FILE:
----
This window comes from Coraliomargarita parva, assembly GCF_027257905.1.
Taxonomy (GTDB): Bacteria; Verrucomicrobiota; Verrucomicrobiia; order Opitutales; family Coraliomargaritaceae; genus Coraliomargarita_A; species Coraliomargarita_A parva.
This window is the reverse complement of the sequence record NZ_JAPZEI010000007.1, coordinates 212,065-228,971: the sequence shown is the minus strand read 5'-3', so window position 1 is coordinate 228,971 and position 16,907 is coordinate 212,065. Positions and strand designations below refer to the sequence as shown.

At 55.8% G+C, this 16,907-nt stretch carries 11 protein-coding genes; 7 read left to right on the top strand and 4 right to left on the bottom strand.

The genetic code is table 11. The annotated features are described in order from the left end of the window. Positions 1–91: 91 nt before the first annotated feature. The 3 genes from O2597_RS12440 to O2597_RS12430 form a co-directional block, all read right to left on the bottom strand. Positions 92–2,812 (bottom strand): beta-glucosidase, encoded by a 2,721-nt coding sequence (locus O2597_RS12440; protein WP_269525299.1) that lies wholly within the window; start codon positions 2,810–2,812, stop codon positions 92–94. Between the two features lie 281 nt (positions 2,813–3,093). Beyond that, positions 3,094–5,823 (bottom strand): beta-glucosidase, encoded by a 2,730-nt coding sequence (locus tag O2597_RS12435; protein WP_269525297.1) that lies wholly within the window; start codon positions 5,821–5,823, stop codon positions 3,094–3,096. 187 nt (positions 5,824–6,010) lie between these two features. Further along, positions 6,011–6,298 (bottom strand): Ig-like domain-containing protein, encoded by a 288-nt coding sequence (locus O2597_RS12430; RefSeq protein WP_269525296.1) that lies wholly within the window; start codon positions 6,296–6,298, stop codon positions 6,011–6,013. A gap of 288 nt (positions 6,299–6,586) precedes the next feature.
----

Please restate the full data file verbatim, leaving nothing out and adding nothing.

This window comes from Coraliomargarita parva, assembly GCF_027257905.1.
Taxonomy (GTDB): Bacteria; Verrucomicrobiota; Verrucomicrobiia; order Opitutales; family Coraliomargaritaceae; genus Coraliomargarita_A; species Coraliomargarita_A parva.
This window is the reverse complement of the sequence record NZ_JAPZEI010000007.1, coordinates 212,065-228,971: the sequence shown is the minus strand read 5'-3', so window position 1 is coordinate 228,971 and position 16,907 is coordinate 212,065. Positions and strand designations below refer to the sequence as shown.

At 55.8% G+C, this 16,907-nt stretch carries 11 protein-coding genes; 7 read left to right on the top strand and 4 right to left on the bottom strand.

The genetic code is table 11. The annotated features are described in order from the left end of the window. Positions 1–91: 91 nt before the first annotated feature. The 3 genes from O2597_RS12440 to O2597_RS12430 form a co-directional block, all read right to left on the bottom strand. Positions 92–2,812 (bottom strand): beta-glucosidase, encoded by a 2,721-nt coding sequence (locus O2597_RS12440; protein WP_269525299.1) that lies wholly within the window; start codon positions 2,810–2,812, stop codon positions 92–94. Between the two features lie 281 nt (positions 2,813–3,093). Beyond that, positions 3,094–5,823 (bottom strand): beta-glucosidase, encoded by a 2,730-nt coding sequence (locus tag O2597_RS12435; protein WP_269525297.1) that lies wholly within the window; start codon positions 5,821–5,823, stop codon positions 3,094–3,096. 187 nt (positions 5,824–6,010) lie between these two features. Further along, positions 6,011–6,298 (bottom strand): Ig-like domain-containing protein, encoded by a 288-nt coding sequence (locus O2597_RS12430; RefSeq protein WP_269525296.1) that lies wholly within the window; start codon positions 6,296–6,298, stop codon positions 6,011–6,013. A gap of 288 nt (positions 6,299–6,586) precedes the next feature.